Totally. Yes, exactly. I'll just say this, Claire when I saw you, you know in this coffee shop, I mean, you were working. You know you were working because again and I mean Yuki was every time somebody came in, there was a an interaction, there was a sent, so, you know, I get the fact that at some juncture, you know, this is. And again, as a volunteer, you know, this is part of what your day is all about. So I understand why you might want to want to take a break, and you deserve it, but I was so impressed with how you were, you were training and handling and working through the, through the process. And so you're obviously extremely gifted at it and, you know, that's just my observation.


Claire Sparling 20:29

Thank you. I noticed that I get this very tunnel vision that I just completely focus on her, and how she's reacting with the environment. So I'm more focused on, on what she's focusing on and helping her move through the challenge of seeing you being very excited by you, but then having to not physically react, and maintain that awareness of me that as much as she's excited to meet a new person, I'm saying no, we can't meet a new person, and she has to be okay with taking a treat from me for having seen the person and not jumped up. And, and being treated for that as opposed to positive reinforcement of breaking out and saying hi to you, and having that endorphin of having that behavior rewarded by you saying hi to her, as opposed to me saying, Nope, we're not, we're not reacting to that, and then having to be very rude to the people around me, because all I'm doing is I'm gonna order my coffee later. Right, I need to make sure that this puppy has a constructive learning experience in the shop.


Stuart Murray 21:39

Right and, you know, I think the other piece of it, Claire, that is, you know, it's hard to really understand the life changing ability that a guide dog brings to a human being, uh, you know, I mean, I, you know, they're obviously you see them in public and, and I know, some people who have had a guide dog in their life. And I mean, the, you know, the passion and the relationship. It's so deep and so meaningful and it's, it's really hard to probably understand unless you have been able to experience that. So, you know, the work that you're doing, I mean, it's, it's just incredible, because, I mean, there's some enjoyment there, right? I mean, yes, we've all have to go behind the dogs and pick up the poop. I mean, that's all part of it. But I mean, the enjoyment that it must bring, you must be incredible.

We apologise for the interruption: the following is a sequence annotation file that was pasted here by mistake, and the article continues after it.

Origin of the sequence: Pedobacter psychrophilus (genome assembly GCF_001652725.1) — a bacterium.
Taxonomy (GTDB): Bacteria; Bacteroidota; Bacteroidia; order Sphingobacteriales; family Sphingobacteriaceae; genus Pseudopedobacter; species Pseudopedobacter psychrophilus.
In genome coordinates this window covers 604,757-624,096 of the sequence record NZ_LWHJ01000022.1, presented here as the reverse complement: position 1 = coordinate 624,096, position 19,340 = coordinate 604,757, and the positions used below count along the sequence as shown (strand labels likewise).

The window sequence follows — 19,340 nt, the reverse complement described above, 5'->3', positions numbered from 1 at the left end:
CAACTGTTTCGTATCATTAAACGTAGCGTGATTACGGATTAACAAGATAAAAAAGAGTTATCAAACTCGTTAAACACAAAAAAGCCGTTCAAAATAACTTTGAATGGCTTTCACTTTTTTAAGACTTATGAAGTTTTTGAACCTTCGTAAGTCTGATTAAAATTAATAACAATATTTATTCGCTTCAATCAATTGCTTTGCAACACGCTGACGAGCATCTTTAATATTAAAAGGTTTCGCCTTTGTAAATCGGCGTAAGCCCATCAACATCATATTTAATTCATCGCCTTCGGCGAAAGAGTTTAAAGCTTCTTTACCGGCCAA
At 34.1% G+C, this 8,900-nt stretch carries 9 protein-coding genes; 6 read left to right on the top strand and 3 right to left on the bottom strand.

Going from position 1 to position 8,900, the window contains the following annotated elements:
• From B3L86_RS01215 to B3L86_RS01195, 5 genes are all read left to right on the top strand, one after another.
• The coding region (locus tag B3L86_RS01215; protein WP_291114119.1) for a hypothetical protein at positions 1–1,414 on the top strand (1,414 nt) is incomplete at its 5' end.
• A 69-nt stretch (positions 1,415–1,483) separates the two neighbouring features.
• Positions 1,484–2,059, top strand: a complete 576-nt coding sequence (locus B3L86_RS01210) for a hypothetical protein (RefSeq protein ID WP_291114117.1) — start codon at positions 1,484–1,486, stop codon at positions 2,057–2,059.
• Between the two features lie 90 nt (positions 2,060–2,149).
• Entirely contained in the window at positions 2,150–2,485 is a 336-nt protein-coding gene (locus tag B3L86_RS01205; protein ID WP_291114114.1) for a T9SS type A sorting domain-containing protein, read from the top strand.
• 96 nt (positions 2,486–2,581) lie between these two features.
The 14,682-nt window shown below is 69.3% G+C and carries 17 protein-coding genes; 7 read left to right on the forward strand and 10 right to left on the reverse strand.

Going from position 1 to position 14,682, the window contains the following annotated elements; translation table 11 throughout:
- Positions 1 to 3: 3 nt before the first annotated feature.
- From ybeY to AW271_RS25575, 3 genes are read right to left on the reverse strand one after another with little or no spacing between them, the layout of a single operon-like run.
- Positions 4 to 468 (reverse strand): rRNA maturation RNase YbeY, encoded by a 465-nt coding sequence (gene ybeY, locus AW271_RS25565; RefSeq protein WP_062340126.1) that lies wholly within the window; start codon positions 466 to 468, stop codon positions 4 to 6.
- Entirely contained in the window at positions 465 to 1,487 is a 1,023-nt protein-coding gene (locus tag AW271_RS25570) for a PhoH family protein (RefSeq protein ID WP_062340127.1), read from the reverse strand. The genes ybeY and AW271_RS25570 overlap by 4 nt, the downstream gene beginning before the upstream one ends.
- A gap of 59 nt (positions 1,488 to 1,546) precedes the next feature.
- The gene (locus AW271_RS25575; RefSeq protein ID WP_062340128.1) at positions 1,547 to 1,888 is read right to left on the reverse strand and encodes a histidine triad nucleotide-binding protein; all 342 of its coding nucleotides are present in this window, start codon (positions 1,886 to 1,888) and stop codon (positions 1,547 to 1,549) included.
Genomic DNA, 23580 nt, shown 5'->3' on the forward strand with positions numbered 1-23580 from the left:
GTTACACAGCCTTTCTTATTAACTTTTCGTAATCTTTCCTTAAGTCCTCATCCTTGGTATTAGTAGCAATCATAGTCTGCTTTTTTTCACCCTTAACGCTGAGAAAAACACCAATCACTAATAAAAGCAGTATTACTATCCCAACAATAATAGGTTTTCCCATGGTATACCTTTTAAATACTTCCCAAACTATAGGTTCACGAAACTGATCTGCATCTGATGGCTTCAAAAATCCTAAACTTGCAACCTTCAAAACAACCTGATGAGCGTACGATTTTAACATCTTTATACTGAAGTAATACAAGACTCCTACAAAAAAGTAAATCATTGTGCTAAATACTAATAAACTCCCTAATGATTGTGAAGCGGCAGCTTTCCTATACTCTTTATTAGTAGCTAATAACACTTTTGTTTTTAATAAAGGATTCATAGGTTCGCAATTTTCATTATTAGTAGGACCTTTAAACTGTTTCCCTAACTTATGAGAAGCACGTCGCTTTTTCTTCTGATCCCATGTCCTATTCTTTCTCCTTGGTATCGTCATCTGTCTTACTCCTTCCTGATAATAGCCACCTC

Claire Sparling 22:24

Yeah, it's, there's something very comforting and the amount of trust that she has the she trusts me to keep her safe to help her figure out what she needs to do to help her learn and it is a beautiful bond. And I'm also very focused on making sure that she can bond with others that she's not going to that I'm not her world, because somebody else will have to be her world. The blind trust show really does the they talk with some dog handlers. And they describe how how much independence and confidence having a guide dog gives them, but essentially a guide dog is a good is an excellent friend, an excellent companion, but also a tool.


Stuart Murray 23:10

Right, right. No, that's well said. For sure. Yeah, well said. And so just on this conversation, we've talked a lot about the fact that you're a volunteer, puppy raiser for cniv but when you take Yuki on the bus and you go to work, you are a textile artists, your your profession and sewing, knitting, weaving design, etc. And I went to your website when you gave me your card, which is www. csparling.ca. And Claire I was blown away with with what you do in terms of your obviously you're involved in in the movie industry, the theatre industry. So talk a little bit about what you do as a profession. It because I think as we hear the fact that you're sitting with worrying sewing machines and a lot of other things. I imagine Yuki sitting there trying to figure out what's going on. So let's talk a little bit about your professional day job.


Claire Sparling 24:07